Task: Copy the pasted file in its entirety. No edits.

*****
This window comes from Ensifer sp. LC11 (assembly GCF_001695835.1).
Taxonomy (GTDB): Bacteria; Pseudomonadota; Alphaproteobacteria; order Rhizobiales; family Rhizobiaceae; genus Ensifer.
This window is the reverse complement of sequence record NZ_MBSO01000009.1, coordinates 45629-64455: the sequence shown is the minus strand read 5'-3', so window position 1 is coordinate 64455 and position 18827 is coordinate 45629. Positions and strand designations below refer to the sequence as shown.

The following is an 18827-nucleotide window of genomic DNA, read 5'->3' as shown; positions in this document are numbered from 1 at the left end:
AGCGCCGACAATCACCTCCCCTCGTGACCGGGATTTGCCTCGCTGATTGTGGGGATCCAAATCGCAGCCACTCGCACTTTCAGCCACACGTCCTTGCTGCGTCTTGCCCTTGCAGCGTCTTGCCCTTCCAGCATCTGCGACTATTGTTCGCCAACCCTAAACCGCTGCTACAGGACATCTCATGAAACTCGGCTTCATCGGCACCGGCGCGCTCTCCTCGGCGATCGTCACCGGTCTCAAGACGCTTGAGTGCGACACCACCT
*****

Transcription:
This window comes from Ensifer sp. LC11 (assembly GCF_001695835.1).
Taxonomy (GTDB): Bacteria; Pseudomonadota; Alphaproteobacteria; order Rhizobiales; family Rhizobiaceae; genus Ensifer.
This window is the reverse complement of sequence record NZ_MBSO01000009.1, coordinates 45629-64455: the sequence shown is the minus strand read 5'-3', so window position 1 is coordinate 64455 and position 18827 is coordinate 45629. Positions and strand designations below refer to the sequence as shown.

The following is an 18827-nucleotide window of genomic DNA, read 5'->3' as shown; positions in this document are numbered from 1 at the left end:
AGCGCCGACAATCACCTCCCCTCGTGACCGGGATTTGCCTCGCTGATTGTGGGGATCCAAATCGCAGCCACTCGCACTTTCAGCCACACGTCCTTGCTGCGTCTTGCCCTTGCAGCGTCTTGCCCTTCCAGCATCTGCGACTATTGTTCGCCAACCCTAAACCGCTGCTACAGGACATCTCATGAAACTCGGCTTCATCGGCACCGGCGCGCTCTCCTCGGCGATCGTCACCGGTCTCAAGACGCTTGAGTGCGACACCACCT